Sledding Korketrekkeren Like A Boss

Friday 27th December 2019

We got up early and were so excited to do some sledging. This was such a last-minute decision (literally decided the night before) which made it even more exciting! We both knew that no trip to Oslo in the winter would be complete without playing in the snow but this takes playing to a whole new level. Its NOT just a cute, romantic, leisurely ride down a gentle slope in the park. Nope.. this was pure madness. Korketrekkeren translates to “corkscrew” which is what the slope is similar to. When we searched this on YouTube, videos with titles such as Death Sled and The Madness came up.  

This is a bobsled run that was built for the 1952 Winter Olympics. Its 1.25 miles long with over 800 feet of vertical. Depending on your lack of skill and sanity, you might hit speeds in excess of 25 mph. I have no idea what happened to me, but it was like I had no fear, no brakes, no barriers, nothing! Just me, the sledge and my dear god, the speed! But this was soooooo unbelievably fun. 

After checking that Korketrekkeren is open (it was the first day of it opening), we went hard on the buffet, put on several kilos of clothes and then went to the train station.

The Train Ride to Frognerseteren

What was so good about this experience was just easy everything was. Not only can you ride the metro to the hill, you can actually use it as your ski lift. We bought a 24-hour ticket on the metro which will let you ride as much as you want for an entire day. This was helpful for us as we wanted to travel to different parts of Oslo for the second half of the day. Once we had our ticket, we headed down the platform and board the #1 train to Frognerseteren. Metro 1 starts out underground but after a few stops, it goes outside and that’s when the ride itself becomes interesting and beautiful. You start passing through quirky neighbourhoods of Oslo and then, with increasing elevation, you see more snow and stunning snow-covered wood houses.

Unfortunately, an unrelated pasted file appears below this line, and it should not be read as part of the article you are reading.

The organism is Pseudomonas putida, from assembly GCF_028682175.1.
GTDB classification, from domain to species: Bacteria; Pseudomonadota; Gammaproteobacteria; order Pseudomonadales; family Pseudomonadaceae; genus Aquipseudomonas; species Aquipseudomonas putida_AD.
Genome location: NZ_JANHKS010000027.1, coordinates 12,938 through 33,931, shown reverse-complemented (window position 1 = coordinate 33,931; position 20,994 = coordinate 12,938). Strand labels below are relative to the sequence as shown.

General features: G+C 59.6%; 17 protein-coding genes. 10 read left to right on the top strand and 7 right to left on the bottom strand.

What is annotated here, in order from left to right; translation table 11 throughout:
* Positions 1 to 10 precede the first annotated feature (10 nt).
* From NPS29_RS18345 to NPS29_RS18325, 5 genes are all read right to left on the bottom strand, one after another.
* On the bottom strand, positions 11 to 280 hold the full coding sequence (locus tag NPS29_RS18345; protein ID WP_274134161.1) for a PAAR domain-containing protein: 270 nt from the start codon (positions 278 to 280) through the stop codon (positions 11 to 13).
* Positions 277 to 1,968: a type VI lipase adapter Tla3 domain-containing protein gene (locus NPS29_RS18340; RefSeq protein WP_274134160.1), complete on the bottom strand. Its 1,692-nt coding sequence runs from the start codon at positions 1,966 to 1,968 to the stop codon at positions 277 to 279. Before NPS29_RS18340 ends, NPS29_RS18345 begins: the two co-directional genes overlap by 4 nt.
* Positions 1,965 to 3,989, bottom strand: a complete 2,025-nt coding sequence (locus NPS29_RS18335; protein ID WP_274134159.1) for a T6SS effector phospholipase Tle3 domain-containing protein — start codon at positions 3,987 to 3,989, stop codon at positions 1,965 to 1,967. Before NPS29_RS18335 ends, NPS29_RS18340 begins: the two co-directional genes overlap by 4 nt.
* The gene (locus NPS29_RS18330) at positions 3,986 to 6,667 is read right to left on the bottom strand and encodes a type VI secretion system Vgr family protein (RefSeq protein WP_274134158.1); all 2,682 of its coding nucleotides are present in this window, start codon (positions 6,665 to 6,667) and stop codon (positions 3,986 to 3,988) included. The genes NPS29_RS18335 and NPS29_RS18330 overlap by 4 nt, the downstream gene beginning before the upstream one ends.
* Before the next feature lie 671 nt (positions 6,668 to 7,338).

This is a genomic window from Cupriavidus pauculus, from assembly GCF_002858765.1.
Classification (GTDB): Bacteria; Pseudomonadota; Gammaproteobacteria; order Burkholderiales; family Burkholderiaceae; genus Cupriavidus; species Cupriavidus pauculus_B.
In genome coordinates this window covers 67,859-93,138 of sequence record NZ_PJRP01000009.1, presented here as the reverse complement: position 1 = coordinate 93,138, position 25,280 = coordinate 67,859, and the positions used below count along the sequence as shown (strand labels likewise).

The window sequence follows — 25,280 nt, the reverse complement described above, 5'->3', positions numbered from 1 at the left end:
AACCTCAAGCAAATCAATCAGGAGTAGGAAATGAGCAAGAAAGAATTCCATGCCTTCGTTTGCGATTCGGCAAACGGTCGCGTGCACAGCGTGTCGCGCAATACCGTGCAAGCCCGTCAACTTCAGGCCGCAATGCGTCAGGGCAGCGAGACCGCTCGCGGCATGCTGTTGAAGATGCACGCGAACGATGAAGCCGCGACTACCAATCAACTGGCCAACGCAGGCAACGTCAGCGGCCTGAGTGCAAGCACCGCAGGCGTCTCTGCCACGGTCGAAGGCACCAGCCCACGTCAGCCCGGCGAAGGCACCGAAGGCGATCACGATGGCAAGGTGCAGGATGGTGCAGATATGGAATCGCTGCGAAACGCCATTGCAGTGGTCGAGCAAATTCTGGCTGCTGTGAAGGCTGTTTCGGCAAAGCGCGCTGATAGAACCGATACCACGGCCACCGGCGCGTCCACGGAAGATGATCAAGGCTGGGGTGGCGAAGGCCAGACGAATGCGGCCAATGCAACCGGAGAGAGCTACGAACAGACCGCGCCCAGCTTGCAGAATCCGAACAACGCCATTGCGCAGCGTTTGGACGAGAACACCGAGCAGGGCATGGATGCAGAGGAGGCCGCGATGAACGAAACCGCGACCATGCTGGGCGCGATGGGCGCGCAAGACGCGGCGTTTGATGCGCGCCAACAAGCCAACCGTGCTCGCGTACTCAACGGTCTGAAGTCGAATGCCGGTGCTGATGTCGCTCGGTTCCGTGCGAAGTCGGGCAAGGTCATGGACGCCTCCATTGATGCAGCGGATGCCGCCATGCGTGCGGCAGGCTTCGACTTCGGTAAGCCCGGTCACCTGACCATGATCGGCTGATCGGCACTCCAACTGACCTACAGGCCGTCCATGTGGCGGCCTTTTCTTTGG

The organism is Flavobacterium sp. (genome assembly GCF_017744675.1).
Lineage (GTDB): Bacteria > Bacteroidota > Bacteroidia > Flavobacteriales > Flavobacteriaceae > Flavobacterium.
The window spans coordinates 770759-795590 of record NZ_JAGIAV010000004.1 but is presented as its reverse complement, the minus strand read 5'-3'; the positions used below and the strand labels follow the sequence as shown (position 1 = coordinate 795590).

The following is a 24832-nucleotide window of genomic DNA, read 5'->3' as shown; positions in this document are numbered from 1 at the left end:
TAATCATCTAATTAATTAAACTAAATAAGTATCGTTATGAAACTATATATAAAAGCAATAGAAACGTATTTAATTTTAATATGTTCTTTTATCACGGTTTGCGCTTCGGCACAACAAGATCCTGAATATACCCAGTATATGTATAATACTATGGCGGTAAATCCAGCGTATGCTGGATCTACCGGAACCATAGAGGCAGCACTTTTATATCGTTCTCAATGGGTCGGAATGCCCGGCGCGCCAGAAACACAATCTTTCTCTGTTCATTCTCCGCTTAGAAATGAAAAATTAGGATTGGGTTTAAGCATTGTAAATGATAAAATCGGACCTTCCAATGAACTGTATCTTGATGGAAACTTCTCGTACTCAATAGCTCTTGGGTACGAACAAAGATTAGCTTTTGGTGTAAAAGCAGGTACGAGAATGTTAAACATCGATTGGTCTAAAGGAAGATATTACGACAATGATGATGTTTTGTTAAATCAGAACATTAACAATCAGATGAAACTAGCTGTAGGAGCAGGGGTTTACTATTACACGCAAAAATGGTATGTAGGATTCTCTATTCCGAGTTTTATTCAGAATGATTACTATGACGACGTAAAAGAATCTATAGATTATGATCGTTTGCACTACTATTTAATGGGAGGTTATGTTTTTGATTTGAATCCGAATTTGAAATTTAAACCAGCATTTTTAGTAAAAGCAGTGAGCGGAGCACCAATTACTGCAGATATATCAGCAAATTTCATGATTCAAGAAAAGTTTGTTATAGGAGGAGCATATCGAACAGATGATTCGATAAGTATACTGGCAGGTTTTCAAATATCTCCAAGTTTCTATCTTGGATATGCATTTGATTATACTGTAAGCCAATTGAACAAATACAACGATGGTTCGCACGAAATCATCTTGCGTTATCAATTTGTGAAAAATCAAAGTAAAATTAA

When you reach Midstuen Station, you see a mass of sledders boarding with their sledges in hand. This is because the Midstuen is the lower end of the sledding run so this is part of the trian journey would also be the ski lift to the top. When you get to the end of the train line, you can rent your sled form the shop at the bottom of the hill – you basically just follow the people (mostly locals). 

Renting a Sled

We rented our sled from Skiservice Kjelkeurleie Sledges because the sleds are metal, which are supposedly better. There is also another sled rental shop over behind the restaurant, but I think they were closed on the day we went. Once we were inside, we filled out a brief form with our name and contact info along with the payment. Riding in Korketrekkeren is free, but sled rental costs NOK 80-100 per day. We received the sledges and the helmet and they gave us a few instructions as it was our first time sledging (as going down a UK park hill on a plastic float doesn’t count apparently). 

We then went outside and found the starting point (we just followed the crowd!). 

THE SLEDGING! 

It started off relatively well and gentle, which was good so that you can become one with the sled. We practised slowing down, stopped, turning etc. We got the hang of it pretty quickly and even started showing off by leaning into the curve to turn the sled. 

We finally made it to the bottom of the hill and boy was the ride amazing! It was so exciting and such an adrenaline rush. I was shocking at the lack of health and safety precautions that was used to in the UK. Not trying to sound melodramatic, but if you take the wrong turn, or didn’t break in time – then it will not end well. 

The end of the run is rather flat but if you come barrelling fast enough through the final curve then you could sled all the way into Midstuen metro station, which is rather convenient – especially if you see the train pulling in.

It takes about 10 minutes to ride the course if you don’t stop much. It probably took us about 15 minutes realistically. The trains are 15 minutes apart and takes around 16 minutes to ride back up on the metro. 

Apart from the very last ride where I tried to turn around to get my husband’s attention and rode straight into a tree (that was my bad) which ended up bending my thumbnail back, it was SO SO fun.

If you are ever in Oslo during winter, do visit. Just let go, don’t think twice and have the time of your life. 

3 thoughts on “Sledding Korketrekkeren Like A Boss

  1. Pingback: How to Explore Oslo in 2 Days During the Christmas Break – A Petite Abroad Travel Blog

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